Home health care assists a person in their recovery from an illness, accident, surgery, or change in their medical condition. Professional health care and rehabilitation services are delivered in a person’s home environment under the direction of their personal physician.
Because it is not always clear to the average person when an ailing senior needs home health care and when he or she needs nursing home care, it is usually best to consult a medical professional for advice.
Often when physicians or hospital staff says "Home Health", they mean that the skills of a healthcare professional, like a registered nurse or therapist, are still needed after your hospitalization to provide continued assistance with your recovery. This might be to continue intravenous antibiotics you have been receiving draw blood, assess a surgical site, change wound dressings, continue to assist you with mobility, assess your progress, or provide other services that your physician has ordered for you.
There are companies in the community, called home health agencies, which employ nurses and therapists who specialize in providing services in patient homes. These healthcare professionals will come to your home for a specific time period as specified by your physician (for example, twice a week for six weeks). They report your status to your physician on an ongoing basis. Home health nurses& therapists, then, become the link to your physician so that he or she can stay apprised of your condition and be notified promptly should you require additional care or attention.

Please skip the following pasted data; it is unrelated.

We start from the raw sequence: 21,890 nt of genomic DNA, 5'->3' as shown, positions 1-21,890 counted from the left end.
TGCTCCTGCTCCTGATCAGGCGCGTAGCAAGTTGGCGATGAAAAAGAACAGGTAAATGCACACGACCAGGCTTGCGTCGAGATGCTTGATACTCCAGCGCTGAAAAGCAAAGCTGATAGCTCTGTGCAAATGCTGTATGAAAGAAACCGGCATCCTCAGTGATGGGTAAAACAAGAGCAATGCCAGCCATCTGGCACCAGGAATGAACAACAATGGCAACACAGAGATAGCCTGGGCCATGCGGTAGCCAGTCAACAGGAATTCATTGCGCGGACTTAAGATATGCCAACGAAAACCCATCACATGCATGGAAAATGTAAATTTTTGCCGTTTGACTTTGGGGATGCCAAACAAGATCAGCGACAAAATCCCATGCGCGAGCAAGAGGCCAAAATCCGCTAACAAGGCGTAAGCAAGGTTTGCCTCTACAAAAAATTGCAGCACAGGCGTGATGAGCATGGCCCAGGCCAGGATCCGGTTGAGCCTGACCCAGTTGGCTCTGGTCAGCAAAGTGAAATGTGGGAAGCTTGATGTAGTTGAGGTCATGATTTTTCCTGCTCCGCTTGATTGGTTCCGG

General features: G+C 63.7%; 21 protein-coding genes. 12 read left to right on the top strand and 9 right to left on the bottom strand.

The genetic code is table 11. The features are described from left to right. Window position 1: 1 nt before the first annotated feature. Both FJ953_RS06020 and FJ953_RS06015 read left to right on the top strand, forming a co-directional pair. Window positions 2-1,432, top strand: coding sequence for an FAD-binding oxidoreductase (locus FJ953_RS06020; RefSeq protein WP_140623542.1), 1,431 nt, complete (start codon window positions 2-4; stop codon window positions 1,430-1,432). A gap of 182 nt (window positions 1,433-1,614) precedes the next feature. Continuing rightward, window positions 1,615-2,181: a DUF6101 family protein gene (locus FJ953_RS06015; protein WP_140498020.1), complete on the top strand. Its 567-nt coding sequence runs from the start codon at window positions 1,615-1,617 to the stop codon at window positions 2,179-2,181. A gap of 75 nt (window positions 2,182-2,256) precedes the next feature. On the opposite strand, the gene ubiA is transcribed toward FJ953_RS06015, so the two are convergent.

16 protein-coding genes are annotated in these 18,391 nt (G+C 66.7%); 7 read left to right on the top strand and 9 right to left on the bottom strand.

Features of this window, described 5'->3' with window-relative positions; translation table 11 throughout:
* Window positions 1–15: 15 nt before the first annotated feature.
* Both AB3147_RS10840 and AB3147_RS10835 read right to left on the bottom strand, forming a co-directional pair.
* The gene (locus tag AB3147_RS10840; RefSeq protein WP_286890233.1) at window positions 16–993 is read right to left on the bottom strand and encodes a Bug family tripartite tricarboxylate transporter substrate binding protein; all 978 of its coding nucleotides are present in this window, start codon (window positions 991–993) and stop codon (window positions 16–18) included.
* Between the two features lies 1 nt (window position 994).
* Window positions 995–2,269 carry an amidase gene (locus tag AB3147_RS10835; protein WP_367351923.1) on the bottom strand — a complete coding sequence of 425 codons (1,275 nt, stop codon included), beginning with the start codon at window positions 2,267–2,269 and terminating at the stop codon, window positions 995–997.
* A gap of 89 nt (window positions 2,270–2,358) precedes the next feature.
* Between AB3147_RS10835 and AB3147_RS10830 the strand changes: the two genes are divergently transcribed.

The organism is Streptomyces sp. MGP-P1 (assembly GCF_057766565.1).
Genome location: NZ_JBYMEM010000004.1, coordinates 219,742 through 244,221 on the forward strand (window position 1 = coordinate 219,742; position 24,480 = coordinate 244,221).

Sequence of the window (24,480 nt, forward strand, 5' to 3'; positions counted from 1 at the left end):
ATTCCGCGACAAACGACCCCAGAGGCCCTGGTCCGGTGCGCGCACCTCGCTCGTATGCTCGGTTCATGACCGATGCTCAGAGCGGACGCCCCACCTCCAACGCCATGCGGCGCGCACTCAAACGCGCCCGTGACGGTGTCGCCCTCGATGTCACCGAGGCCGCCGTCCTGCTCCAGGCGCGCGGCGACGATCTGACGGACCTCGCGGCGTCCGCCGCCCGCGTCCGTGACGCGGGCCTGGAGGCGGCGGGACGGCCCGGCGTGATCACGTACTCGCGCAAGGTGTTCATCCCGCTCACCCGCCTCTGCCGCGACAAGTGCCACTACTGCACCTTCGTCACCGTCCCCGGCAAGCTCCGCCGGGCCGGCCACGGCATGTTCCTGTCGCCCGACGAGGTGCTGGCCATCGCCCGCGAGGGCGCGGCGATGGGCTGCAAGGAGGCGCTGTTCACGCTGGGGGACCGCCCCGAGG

The home health staff provides and helps coordinate the care and/or therapy your doctor orders. Along with the doctor, home health staff creates a plan of care, which is a written plan for your care. It tells what services you will get to reach and keep your best physical, mental, and social well-being. The home health staff keeps your doctor up to date on how you are doing and updates your plan of care as needed, as authorized by your doctor.
While you get home health care, home health staff teaches you (and your caregiver) to continue any care you may need, including medication, wound care, therapy, and stress management. Since most home health care is intermittent and part-time, you (and your informal caregivers) should learn how to identify and care for possible problems, like confusion or shortness of breath.